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BIRNDL 2016 : Joint workshop on Bibliometric-enhanced IR and NLP for Digital Libraries


When Jun 23, 2016 - Jun 23, 2016
Where Newark, New Jersey, USA
Submission Deadline Apr 25, 2016
Notification Due May 16, 2016
Final Version Due Jun 9, 2016
Categories    NLP   information retrieval   digital libraries   bibliometrics

Call For Papers

== Final Call for Papers ==

You are invited to participate in the upcoming Joint workshop on
Bibliometric-enhanced IR and NLP for Digital Libraries (BIRNDL), to be
held as part of the Joint Conference on Digital Libraries 2016 (JCDL
2016) in Newark, New Jersey, USA.

We are happy to announce that our first keynote will be given by
Dietmar Wolfram (University of Wisconsin-Milwaukee): “Bibliometrics,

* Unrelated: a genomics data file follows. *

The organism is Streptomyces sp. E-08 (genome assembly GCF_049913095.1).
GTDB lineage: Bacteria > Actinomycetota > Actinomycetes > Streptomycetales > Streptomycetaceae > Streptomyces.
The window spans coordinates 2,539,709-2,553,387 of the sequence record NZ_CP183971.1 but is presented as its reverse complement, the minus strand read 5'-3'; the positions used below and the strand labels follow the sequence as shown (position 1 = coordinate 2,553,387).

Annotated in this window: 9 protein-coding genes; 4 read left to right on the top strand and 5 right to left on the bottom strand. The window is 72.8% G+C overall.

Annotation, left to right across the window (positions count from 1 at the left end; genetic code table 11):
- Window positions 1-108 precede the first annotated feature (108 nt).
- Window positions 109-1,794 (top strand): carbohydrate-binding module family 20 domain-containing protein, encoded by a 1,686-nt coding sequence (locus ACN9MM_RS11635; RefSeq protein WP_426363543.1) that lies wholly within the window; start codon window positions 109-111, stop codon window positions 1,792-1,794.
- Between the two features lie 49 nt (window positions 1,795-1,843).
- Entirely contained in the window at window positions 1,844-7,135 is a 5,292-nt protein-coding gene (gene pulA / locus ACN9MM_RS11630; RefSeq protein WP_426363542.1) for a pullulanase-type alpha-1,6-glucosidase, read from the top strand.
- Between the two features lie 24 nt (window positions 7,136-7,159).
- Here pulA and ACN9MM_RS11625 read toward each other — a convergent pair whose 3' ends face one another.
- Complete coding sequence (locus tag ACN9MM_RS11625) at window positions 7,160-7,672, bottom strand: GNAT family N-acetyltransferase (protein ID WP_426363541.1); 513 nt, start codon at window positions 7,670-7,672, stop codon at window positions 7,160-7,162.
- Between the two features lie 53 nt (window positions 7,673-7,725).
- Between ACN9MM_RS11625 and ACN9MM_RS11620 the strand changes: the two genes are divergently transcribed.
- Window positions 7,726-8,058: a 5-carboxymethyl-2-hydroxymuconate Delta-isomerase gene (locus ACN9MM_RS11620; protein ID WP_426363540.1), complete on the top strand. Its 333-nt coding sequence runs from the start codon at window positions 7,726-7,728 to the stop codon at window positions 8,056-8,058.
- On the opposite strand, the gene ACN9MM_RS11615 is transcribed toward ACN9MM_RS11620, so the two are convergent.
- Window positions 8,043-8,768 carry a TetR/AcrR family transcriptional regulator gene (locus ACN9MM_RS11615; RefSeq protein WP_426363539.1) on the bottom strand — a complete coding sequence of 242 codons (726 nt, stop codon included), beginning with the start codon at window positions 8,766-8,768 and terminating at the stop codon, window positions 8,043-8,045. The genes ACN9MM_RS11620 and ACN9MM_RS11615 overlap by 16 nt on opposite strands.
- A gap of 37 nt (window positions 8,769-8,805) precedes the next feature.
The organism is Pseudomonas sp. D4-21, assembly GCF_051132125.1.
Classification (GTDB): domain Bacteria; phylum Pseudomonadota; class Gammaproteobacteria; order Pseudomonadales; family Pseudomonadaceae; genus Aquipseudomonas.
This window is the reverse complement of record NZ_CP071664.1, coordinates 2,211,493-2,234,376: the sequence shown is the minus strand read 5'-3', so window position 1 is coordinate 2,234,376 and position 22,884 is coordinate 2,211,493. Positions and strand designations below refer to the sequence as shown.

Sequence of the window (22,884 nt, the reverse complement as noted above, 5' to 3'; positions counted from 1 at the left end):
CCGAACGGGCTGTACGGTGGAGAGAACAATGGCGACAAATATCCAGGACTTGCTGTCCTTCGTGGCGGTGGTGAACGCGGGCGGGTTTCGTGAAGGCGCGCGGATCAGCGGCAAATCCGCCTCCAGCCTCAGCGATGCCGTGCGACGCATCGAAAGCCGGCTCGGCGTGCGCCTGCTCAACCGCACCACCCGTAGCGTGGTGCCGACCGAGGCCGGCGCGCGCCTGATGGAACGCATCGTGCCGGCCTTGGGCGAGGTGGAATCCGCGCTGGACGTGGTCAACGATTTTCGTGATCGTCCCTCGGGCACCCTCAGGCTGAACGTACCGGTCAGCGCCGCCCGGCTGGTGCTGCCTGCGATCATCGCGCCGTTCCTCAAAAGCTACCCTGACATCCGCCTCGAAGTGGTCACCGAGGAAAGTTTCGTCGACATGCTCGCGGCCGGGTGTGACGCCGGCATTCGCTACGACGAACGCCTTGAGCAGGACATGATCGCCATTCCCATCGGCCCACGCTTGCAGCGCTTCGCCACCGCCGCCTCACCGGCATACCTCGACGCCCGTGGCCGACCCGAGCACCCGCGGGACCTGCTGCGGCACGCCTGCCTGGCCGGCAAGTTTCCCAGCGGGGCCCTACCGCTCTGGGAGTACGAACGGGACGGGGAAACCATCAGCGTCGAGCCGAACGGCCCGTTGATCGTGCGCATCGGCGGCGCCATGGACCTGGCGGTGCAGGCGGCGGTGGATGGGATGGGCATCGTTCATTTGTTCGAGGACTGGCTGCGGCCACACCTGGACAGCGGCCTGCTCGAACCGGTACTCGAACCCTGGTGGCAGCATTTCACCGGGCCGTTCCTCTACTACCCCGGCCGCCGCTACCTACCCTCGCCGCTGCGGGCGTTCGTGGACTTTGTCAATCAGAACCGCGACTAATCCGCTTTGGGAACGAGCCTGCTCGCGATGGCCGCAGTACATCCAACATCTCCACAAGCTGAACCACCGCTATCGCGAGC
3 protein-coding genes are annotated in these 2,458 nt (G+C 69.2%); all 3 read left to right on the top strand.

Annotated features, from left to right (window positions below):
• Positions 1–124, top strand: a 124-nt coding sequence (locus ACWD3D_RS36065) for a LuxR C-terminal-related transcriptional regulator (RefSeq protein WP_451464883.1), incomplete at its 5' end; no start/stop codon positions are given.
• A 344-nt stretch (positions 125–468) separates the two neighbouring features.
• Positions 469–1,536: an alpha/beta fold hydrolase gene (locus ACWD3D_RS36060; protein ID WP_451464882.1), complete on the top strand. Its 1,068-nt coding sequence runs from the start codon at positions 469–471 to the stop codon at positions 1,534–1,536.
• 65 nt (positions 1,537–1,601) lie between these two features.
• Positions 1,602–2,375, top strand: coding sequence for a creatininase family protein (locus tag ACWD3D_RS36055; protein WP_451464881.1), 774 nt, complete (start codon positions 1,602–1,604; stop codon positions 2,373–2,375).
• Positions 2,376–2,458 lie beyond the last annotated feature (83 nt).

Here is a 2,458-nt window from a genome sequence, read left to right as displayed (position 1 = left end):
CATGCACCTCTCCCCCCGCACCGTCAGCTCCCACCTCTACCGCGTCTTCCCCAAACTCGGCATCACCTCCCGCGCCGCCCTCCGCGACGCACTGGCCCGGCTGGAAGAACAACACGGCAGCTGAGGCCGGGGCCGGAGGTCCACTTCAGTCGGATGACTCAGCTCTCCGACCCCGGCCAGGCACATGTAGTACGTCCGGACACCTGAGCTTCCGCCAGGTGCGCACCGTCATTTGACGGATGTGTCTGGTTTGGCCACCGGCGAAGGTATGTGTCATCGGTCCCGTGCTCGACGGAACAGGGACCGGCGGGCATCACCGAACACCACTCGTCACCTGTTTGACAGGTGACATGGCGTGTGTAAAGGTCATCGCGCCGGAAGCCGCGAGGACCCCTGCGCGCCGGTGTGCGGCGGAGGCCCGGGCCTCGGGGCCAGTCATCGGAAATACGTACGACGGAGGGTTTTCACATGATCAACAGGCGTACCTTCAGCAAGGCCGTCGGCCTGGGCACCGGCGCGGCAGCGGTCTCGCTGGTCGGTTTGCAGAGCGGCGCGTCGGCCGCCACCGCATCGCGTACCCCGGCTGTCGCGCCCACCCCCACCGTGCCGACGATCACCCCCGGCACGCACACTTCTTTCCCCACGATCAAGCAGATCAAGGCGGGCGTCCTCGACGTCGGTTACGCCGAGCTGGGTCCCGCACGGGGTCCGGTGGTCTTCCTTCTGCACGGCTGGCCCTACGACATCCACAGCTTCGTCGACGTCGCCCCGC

Information Retrieval and Natural Language Processing: Natural
Synergies to Support Digital Library Research”.


The past BIR and NLPIR4DL organizers are proposing this workshop at
JCDL together. In conjunction with the workshop, we will hold the 2nd
CL-SciSumm Shared Task in Scientific Document Summarization.

Reports from the shared task systems will be featured as part of a
session at the workshop.

=== Important Dates ===

- Submissions: 25 April 2016 (extended)
- Notification: 16 May 2016
- Camera Ready Contributions: 09 June 2016
- Workshop: 23 June 2016 in Newark, New Jersey, USA

=== Aim of the Workshop ===

Current digital libraries collect and allow access to digital papers
and their metadata (including citations), but mostly do not analyze